There is a story behind each myth. Myths are supposed to be about the dead people, but our family’s favorite myth was about me. The way the family tells the story, I wrote my first word at age three, and the word was “Cinema.”
We lived in a small town in Mazandaran and my father was respected and well known. He was a busy man and I, as a little girl, craved to spend more time with him.
My father took me every Thursday night to the only movie theater of the town. Our family had its own special reserved seats. Row nine, seats 10 to 14.
Every time we drove down the main street, I looked for that place. The brown brick building with an orange fluorescent sign at its side. I would stare at the letters forming the word “Cinema.” I could find it from afar, could recognize its shape, and I envied anyone standing in the black line waiting to buy a ticket. I would gaze at the colorful posters of actors and picture their adventures in my daydreams.
It was the place of the only holy ritual I knew.
I used to sit on my father’s lap – even if the seats beside him was empty -- and watch his face instead of the huge bright screen. I could raise my hand to touch it, or I could whisper in his ear. It was the place where he couldn’t get mad at me for being who I was. It was the place I cried in silence, watching my father weeping every time the hero of the movie died -- and I smiled every time my father laughed the way he never laughed at home.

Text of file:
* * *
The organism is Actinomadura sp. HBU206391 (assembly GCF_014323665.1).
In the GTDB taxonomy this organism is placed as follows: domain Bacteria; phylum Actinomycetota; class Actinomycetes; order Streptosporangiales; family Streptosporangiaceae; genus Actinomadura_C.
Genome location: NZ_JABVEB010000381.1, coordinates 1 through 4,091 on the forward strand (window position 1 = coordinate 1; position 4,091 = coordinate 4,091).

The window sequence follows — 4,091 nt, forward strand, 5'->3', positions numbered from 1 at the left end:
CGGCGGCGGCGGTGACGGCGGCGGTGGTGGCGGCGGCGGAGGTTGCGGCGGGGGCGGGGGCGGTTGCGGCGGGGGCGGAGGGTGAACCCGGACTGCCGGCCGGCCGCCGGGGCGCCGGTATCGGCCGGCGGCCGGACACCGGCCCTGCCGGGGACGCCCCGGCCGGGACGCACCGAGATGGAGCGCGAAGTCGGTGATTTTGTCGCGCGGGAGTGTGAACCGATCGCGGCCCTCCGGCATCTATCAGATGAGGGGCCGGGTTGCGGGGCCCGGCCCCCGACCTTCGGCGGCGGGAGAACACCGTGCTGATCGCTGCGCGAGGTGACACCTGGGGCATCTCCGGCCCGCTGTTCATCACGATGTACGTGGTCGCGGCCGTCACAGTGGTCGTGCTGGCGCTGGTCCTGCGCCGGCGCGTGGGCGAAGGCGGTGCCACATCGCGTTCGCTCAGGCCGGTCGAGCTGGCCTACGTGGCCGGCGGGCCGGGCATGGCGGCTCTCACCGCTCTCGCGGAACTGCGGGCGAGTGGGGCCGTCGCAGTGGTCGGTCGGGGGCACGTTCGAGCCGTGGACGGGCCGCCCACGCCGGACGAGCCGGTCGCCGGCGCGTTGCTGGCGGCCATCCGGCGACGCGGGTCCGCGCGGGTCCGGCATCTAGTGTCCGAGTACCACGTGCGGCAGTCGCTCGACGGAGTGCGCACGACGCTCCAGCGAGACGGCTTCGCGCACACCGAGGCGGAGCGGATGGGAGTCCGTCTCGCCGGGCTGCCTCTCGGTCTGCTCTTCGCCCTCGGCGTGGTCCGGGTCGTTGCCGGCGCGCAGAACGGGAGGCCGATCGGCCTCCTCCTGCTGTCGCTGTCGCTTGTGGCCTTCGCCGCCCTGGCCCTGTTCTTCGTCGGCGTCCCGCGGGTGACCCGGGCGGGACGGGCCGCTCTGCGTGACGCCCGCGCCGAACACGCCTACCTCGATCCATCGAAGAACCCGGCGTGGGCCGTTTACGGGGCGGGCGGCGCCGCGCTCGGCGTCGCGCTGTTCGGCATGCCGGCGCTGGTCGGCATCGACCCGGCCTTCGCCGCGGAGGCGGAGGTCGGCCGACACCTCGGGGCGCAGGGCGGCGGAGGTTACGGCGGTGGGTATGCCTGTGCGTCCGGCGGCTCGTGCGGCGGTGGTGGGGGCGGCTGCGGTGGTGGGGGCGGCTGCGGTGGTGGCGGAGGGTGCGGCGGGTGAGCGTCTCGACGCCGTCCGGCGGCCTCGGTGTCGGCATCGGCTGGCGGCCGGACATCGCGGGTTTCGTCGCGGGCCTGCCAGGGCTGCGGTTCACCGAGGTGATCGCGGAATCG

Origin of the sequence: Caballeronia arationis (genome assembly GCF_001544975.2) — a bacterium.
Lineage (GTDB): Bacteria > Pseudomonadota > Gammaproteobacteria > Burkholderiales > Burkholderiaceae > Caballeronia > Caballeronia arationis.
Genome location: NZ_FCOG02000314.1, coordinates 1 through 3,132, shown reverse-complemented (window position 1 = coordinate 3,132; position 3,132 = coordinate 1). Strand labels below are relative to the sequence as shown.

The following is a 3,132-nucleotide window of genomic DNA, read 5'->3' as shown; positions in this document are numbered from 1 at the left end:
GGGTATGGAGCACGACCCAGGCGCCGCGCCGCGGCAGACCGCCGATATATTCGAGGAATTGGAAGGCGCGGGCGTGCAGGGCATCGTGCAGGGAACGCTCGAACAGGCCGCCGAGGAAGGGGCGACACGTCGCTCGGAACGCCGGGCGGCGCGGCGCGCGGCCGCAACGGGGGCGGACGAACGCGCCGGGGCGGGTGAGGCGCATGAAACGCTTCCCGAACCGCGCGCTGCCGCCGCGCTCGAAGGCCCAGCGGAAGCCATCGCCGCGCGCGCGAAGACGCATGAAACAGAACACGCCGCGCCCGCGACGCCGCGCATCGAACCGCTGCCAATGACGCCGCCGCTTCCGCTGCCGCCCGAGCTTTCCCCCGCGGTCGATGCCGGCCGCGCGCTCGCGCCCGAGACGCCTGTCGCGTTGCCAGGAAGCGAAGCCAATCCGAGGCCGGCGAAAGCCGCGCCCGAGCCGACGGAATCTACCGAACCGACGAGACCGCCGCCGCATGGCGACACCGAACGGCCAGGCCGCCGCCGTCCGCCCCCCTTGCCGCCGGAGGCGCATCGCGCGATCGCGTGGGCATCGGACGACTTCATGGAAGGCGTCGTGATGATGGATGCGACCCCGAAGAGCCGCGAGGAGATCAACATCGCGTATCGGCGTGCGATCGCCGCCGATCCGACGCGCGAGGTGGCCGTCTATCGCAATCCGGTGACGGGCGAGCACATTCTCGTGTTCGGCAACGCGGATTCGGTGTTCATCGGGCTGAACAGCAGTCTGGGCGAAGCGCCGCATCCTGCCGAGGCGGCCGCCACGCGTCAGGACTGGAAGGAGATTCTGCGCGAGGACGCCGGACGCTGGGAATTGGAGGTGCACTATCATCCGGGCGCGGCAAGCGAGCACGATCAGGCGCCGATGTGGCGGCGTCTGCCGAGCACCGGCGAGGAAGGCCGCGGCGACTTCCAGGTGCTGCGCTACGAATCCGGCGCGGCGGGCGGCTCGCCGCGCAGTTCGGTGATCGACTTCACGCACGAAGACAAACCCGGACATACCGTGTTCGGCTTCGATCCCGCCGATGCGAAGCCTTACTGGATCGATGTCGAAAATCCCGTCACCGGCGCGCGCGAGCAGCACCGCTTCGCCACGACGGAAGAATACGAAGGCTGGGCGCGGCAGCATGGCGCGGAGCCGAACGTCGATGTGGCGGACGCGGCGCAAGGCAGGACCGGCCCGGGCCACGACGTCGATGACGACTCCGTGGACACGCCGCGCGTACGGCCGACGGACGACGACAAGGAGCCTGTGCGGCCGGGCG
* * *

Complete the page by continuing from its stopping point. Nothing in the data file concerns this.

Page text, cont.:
I loved to go to Cinema. I loved its darkness, its thick, heavy air, its deafening noise and its chunky silence. I adored its anonymity, its opacity and dullness, its light and its shadows, the smell of its grassy cookies and rotten food, its smoky mood, its wet velvet seats, its careless crowd who resembled everyone I knew, but they could cry or laugh at the same time as my father. This was the same petty crowd my father -- while sitting so close to them -- usually ignored. It was the only place I forgot my loneliness and he forgot his. The only place I was truly with him – pretending to be his only daughter-- even if he acted as if I didn’t exist.
I remember I was four, or three as the legend says.
The day I became too old to sit on his lap, and I became so tall others couldn’t ignore me, my father stopped taking me with him. I sat on the edge of our front doorstep and watched him leaving, going farther and farther, becoming almost a mirage or a phantom. I sat there alone, buried in futility, robbed of my private holiness.
“Father, I’m thirsty,” I said. It was almost the end of the movie.
My father wiped his face with the white handkerchief my mother had sewn for him. He stroked my hair, his eyes fixated on the big screen.“Don’t cry,” he said. “It’s just a movie.”
I leaned against his warm chest and pretended to wipe my face with my sleeve. I smelled the familiar scent of his jacket and drank the happiness like a stream.
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